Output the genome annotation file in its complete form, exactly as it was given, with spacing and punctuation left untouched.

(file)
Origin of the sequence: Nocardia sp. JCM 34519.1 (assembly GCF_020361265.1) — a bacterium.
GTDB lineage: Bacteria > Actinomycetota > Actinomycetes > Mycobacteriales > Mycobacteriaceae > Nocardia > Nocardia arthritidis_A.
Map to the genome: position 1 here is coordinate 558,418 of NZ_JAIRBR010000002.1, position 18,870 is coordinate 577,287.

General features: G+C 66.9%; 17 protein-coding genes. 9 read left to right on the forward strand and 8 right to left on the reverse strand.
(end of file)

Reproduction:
Origin of the sequence: Nocardia sp. JCM 34519.1 (assembly GCF_020361265.1) — a bacterium.
GTDB lineage: Bacteria > Actinomycetota > Actinomycetes > Mycobacteriales > Mycobacteriaceae > Nocardia > Nocardia arthritidis_A.
Map to the genome: position 1 here is coordinate 558,418 of NZ_JAIRBR010000002.1, position 18,870 is coordinate 577,287.

General features: G+C 66.9%; 17 protein-coding genes. 9 read left to right on the forward strand and 8 right to left on the reverse strand.